A woman has been questioned in connection with the deaths of three hospital patients. She hasn't been tried, she hasn't been convicted; just taken in for questioning. And guess what? Her name is all over the papers, together with her photo, and the names of her parents and her boyfriend. Excerpts from her Facebook page have been publicised; she has apparently been fed up with work, hated night duty, on some days only went to work for the money ("arrested nurse moaned about job on Facebook" bellowed The Times, devoting part of the front page and all of the third to this story).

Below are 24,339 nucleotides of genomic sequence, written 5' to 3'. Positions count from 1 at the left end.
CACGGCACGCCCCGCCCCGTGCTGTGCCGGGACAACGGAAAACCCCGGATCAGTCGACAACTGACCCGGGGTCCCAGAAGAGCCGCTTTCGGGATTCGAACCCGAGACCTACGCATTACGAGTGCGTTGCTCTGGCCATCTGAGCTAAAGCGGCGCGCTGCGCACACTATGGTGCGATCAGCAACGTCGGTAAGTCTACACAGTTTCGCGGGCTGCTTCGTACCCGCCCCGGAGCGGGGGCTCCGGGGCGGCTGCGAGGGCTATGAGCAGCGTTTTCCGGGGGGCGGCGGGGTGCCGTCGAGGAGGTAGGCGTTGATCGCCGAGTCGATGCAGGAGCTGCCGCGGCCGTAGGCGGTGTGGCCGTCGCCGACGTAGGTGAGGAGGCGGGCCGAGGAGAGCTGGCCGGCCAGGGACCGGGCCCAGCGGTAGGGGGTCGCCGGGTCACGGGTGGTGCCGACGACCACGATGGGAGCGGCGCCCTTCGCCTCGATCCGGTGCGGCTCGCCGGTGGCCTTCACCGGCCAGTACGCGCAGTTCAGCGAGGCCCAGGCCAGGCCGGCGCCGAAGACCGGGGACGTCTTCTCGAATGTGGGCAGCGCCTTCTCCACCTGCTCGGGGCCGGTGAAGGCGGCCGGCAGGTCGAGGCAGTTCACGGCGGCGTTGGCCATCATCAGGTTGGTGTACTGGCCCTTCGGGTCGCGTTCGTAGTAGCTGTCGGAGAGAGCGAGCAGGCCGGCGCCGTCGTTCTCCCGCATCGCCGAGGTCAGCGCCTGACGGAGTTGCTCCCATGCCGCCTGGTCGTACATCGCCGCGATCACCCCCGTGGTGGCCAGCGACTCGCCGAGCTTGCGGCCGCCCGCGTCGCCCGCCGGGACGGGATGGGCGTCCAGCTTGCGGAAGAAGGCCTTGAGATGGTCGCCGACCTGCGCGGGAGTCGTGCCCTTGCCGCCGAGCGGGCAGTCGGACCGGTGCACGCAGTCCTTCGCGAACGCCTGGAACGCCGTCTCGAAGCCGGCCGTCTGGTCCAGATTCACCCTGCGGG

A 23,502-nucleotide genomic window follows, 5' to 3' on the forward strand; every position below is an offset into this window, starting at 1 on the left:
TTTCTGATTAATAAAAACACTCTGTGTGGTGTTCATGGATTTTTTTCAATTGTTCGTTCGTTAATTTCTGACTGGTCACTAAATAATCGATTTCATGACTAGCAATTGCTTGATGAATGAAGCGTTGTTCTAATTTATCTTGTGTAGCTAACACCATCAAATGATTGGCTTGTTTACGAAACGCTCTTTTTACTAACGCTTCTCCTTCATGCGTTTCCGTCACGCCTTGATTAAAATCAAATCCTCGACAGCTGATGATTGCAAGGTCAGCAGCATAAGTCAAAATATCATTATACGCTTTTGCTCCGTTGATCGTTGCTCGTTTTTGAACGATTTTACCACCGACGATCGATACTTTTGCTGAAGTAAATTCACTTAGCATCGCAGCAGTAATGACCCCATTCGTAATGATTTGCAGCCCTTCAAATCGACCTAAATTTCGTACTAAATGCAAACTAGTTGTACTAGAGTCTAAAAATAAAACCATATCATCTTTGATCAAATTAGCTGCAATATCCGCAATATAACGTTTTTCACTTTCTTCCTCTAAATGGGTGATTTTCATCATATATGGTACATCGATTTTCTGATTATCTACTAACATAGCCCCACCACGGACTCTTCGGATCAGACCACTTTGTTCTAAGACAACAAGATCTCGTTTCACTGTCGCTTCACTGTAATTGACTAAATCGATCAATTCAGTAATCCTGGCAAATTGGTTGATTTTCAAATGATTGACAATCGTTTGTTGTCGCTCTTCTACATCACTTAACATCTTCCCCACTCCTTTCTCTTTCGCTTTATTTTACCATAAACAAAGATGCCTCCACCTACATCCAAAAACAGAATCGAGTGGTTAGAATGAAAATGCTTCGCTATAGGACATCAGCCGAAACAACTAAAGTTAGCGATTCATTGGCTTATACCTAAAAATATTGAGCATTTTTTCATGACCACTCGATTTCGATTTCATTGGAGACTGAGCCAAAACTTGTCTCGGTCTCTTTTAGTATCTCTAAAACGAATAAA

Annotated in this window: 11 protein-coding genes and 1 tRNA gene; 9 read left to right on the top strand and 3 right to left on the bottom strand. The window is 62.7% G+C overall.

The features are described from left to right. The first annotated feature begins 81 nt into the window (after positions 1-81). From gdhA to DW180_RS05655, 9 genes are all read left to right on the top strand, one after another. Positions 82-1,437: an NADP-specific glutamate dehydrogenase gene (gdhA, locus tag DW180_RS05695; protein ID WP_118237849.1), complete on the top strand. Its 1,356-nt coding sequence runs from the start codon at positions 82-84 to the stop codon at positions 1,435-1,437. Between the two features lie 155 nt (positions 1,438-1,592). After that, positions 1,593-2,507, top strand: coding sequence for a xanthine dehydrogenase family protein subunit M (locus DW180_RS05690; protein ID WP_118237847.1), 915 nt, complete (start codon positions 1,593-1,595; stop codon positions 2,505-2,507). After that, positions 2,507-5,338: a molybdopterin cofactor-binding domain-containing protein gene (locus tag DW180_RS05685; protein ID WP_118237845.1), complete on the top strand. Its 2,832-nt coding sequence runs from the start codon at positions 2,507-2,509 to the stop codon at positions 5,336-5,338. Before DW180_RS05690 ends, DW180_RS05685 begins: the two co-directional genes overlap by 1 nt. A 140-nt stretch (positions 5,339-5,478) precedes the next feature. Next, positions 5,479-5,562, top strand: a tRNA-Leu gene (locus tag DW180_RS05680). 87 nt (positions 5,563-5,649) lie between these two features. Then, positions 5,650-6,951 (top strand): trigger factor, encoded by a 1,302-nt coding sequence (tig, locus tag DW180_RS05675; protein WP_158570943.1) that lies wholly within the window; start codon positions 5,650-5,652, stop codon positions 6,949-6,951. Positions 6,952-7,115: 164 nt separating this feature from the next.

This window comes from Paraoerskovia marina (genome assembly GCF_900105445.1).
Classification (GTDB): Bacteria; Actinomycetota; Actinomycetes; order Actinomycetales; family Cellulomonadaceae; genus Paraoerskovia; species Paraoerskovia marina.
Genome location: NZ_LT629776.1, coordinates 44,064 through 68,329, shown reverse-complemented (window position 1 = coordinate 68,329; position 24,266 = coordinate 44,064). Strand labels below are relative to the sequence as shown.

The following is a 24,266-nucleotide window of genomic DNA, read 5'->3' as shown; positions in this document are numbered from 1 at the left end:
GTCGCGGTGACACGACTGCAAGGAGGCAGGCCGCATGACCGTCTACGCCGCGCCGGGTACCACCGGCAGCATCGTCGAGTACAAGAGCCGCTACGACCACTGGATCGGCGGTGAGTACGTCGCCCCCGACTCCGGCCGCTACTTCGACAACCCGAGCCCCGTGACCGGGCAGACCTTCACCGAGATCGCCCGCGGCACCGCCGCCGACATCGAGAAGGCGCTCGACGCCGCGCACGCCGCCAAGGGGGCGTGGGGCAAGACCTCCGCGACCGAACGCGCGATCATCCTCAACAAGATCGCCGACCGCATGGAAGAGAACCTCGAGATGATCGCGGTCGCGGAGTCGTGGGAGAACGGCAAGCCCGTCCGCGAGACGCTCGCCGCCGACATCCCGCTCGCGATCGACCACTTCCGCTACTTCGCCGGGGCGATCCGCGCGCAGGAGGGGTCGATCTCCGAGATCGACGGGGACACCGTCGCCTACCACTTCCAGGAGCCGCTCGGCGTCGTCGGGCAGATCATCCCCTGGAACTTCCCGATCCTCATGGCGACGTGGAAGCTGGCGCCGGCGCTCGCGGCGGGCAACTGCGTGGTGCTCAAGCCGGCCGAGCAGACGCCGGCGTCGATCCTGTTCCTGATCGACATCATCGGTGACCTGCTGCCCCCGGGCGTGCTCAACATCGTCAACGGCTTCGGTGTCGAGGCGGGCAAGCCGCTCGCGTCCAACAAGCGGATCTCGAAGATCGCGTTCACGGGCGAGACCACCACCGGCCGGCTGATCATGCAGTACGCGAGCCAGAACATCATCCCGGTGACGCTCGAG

Well, haven't we all felt like that about our jobs at times? But we didn't start killing people to make ourselves feel better, did we? I loathed night duty, but can say with my hand on my heart that I was never tempted to kill my patients. This information is not relevant.
Whatever happens in this tragic case, this young woman's reputation will be in tatters. If she's tried and acquitted, will anyone employ her now? Would you? Would I? I very much doubt it. Our wonderful free press are it again, with the hacking scandal still ongoing. She may be guilty, in which case she deserves to be punished. But is it too much to expect that a civilised society should at least wait for the trial before publishing this damaging - and possibly misleadling - information?